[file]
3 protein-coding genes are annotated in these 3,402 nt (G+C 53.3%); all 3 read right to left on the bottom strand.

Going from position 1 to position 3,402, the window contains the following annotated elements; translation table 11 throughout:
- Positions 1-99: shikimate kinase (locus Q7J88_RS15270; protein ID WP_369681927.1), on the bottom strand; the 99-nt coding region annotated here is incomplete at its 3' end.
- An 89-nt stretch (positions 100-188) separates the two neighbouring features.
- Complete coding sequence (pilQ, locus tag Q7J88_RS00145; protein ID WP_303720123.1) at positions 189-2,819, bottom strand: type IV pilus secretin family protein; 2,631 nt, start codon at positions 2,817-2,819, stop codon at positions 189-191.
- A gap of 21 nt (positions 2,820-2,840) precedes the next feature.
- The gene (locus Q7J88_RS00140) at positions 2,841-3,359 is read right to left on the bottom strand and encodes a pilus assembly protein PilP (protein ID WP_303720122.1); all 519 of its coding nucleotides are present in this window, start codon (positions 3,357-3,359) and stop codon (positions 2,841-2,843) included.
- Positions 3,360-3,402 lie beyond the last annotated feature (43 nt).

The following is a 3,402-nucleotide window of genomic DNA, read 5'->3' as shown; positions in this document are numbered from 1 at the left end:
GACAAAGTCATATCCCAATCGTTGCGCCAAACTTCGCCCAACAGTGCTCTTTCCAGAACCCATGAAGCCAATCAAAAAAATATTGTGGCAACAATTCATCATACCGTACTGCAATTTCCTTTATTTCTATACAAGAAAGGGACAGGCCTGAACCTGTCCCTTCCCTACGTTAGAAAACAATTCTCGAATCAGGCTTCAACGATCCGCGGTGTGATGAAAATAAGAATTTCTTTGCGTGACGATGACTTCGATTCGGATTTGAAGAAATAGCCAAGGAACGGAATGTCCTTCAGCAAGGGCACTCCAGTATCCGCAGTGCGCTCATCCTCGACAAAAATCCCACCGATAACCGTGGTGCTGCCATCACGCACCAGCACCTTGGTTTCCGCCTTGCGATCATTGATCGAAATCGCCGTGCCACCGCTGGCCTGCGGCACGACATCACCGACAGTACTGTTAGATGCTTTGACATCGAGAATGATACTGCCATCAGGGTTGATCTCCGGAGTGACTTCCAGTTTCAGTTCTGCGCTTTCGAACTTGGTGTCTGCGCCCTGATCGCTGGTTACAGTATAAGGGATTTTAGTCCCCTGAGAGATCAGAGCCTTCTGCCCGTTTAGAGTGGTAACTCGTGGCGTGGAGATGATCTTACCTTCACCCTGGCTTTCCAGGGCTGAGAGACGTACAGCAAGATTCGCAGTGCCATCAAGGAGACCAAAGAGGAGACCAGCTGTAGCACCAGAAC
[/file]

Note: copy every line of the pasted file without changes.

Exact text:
3 protein-coding genes are annotated in these 3,402 nt (G+C 53.3%); all 3 read right to left on the bottom strand.

Going from position 1 to position 3,402, the window contains the following annotated elements; translation table 11 throughout:
- Positions 1-99: shikimate kinase (locus Q7J88_RS15270; protein ID WP_369681927.1), on the bottom strand; the 99-nt coding region annotated here is incomplete at its 3' end.
- An 89-nt stretch (positions 100-188) separates the two neighbouring features.
- Complete coding sequence (pilQ, locus tag Q7J88_RS00145; protein ID WP_303720123.1) at positions 189-2,819, bottom strand: type IV pilus secretin family protein; 2,631 nt, start codon at positions 2,817-2,819, stop codon at positions 189-191.
- A gap of 21 nt (positions 2,820-2,840) precedes the next feature.
- The gene (locus Q7J88_RS00140) at positions 2,841-3,359 is read right to left on the bottom strand and encodes a pilus assembly protein PilP (protein ID WP_303720122.1); all 519 of its coding nucleotides are present in this window, start codon (positions 3,357-3,359) and stop codon (positions 2,841-2,843) included.
- Positions 3,360-3,402 lie beyond the last annotated feature (43 nt).

The following is a 3,402-nucleotide window of genomic DNA, read 5'->3' as shown; positions in this document are numbered from 1 at the left end:
GACAAAGTCATATCCCAATCGTTGCGCCAAACTTCGCCCAACAGTGCTCTTTCCAGAACCCATGAAGCCAATCAAAAAAATATTGTGGCAACAATTCATCATACCGTACTGCAATTTCCTTTATTTCTATACAAGAAAGGGACAGGCCTGAACCTGTCCCTTCCCTACGTTAGAAAACAATTCTCGAATCAGGCTTCAACGATCCGCGGTGTGATGAAAATAAGAATTTCTTTGCGTGACGATGACTTCGATTCGGATTTGAAGAAATAGCCAAGGAACGGAATGTCCTTCAGCAAGGGCACTCCAGTATCCGCAGTGCGCTCATCCTCGACAAAAATCCCACCGATAACCGTGGTGCTGCCATCACGCACCAGCACCTTGGTTTCCGCCTTGCGATCATTGATCGAAATCGCCGTGCCACCGCTGGCCTGCGGCACGACATCACCGACAGTACTGTTAGATGCTTTGACATCGAGAATGATACTGCCATCAGGGTTGATCTCCGGAGTGACTTCCAGTTTCAGTTCTGCGCTTTCGAACTTGGTGTCTGCGCCCTGATCGCTGGTTACAGTATAAGGGATTTTAGTCCCCTGAGAGATCAGAGCCTTCTGCCCGTTTAGAGTGGTAACTCGTGGCGTGGAGATGATCTTACCTTCACCCTGGCTTTCCAGGGCTGAGAGACGTACAGCAAGATTCGCAGTGCCATCAAGGAGACCAAAGAGGAGACCAGCTGTAGCACCAGAAC